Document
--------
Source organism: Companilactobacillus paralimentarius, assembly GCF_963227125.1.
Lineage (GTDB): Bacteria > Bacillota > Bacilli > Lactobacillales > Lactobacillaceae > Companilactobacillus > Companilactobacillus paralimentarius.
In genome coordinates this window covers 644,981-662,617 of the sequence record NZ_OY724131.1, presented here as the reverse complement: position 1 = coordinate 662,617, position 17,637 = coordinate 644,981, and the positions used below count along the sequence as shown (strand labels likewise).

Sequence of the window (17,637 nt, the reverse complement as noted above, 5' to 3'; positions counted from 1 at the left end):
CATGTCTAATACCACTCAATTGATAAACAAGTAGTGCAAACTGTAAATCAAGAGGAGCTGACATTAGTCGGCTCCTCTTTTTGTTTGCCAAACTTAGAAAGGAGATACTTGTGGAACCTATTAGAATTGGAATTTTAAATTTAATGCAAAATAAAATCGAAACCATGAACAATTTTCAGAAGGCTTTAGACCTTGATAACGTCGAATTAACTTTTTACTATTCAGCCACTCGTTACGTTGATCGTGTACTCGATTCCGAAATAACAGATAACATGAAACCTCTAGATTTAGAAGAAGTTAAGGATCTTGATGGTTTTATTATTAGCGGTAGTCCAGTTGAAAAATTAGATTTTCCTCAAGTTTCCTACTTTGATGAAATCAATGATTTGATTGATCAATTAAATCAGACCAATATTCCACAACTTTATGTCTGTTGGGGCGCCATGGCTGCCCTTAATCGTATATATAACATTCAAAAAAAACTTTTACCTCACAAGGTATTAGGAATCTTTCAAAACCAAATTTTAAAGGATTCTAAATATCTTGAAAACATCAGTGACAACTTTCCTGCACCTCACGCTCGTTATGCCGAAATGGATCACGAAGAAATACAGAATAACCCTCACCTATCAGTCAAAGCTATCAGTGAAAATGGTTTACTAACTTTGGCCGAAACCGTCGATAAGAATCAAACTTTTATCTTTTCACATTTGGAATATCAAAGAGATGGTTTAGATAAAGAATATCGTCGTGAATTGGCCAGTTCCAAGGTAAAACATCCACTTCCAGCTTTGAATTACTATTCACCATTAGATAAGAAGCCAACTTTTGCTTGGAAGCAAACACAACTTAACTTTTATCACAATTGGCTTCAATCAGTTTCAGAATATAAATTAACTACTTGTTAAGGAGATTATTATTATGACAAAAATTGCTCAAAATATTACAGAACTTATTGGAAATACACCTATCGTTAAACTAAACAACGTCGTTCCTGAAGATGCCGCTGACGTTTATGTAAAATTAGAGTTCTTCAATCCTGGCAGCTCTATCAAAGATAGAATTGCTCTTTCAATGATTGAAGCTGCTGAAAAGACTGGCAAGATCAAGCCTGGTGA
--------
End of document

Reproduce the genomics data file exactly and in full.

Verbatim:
Source organism: Companilactobacillus paralimentarius, assembly GCF_963227125.1.
Lineage (GTDB): Bacteria > Bacillota > Bacilli > Lactobacillales > Lactobacillaceae > Companilactobacillus > Companilactobacillus paralimentarius.
In genome coordinates this window covers 644,981-662,617 of the sequence record NZ_OY724131.1, presented here as the reverse complement: position 1 = coordinate 662,617, position 17,637 = coordinate 644,981, and the positions used below count along the sequence as shown (strand labels likewise).

Sequence of the window (17,637 nt, the reverse complement as noted above, 5' to 3'; positions counted from 1 at the left end):
CATGTCTAATACCACTCAATTGATAAACAAGTAGTGCAAACTGTAAATCAAGAGGAGCTGACATTAGTCGGCTCCTCTTTTTGTTTGCCAAACTTAGAAAGGAGATACTTGTGGAACCTATTAGAATTGGAATTTTAAATTTAATGCAAAATAAAATCGAAACCATGAACAATTTTCAGAAGGCTTTAGACCTTGATAACGTCGAATTAACTTTTTACTATTCAGCCACTCGTTACGTTGATCGTGTACTCGATTCCGAAATAACAGATAACATGAAACCTCTAGATTTAGAAGAAGTTAAGGATCTTGATGGTTTTATTATTAGCGGTAGTCCAGTTGAAAAATTAGATTTTCCTCAAGTTTCCTACTTTGATGAAATCAATGATTTGATTGATCAATTAAATCAGACCAATATTCCACAACTTTATGTCTGTTGGGGCGCCATGGCTGCCCTTAATCGTATATATAACATTCAAAAAAAACTTTTACCTCACAAGGTATTAGGAATCTTTCAAAACCAAATTTTAAAGGATTCTAAATATCTTGAAAACATCAGTGACAACTTTCCTGCACCTCACGCTCGTTATGCCGAAATGGATCACGAAGAAATACAGAATAACCCTCACCTATCAGTCAAAGCTATCAGTGAAAATGGTTTACTAACTTTGGCCGAAACCGTCGATAAGAATCAAACTTTTATCTTTTCACATTTGGAATATCAAAGAGATGGTTTAGATAAAGAATATCGTCGTGAATTGGCCAGTTCCAAGGTAAAACATCCACTTCCAGCTTTGAATTACTATTCACCATTAGATAAGAAGCCAACTTTTGCTTGGAAGCAAACACAACTTAACTTTTATCACAATTGGCTTCAATCAGTTTCAGAATATAAATTAACTACTTGTTAAGGAGATTATTATTATGACAAAAATTGCTCAAAATATTACAGAACTTATTGGAAATACACCTATCGTTAAACTAAACAACGTCGTTCCTGAAGATGCCGCTGACGTTTATGTAAAATTAGAGTTCTTCAATCCTGGCAGCTCTATCAAAGATAGAATTGCTCTTTCAATGATTGAAGCTGCTGAAAAGACTGGCAAGATCAAGCCTGGTGA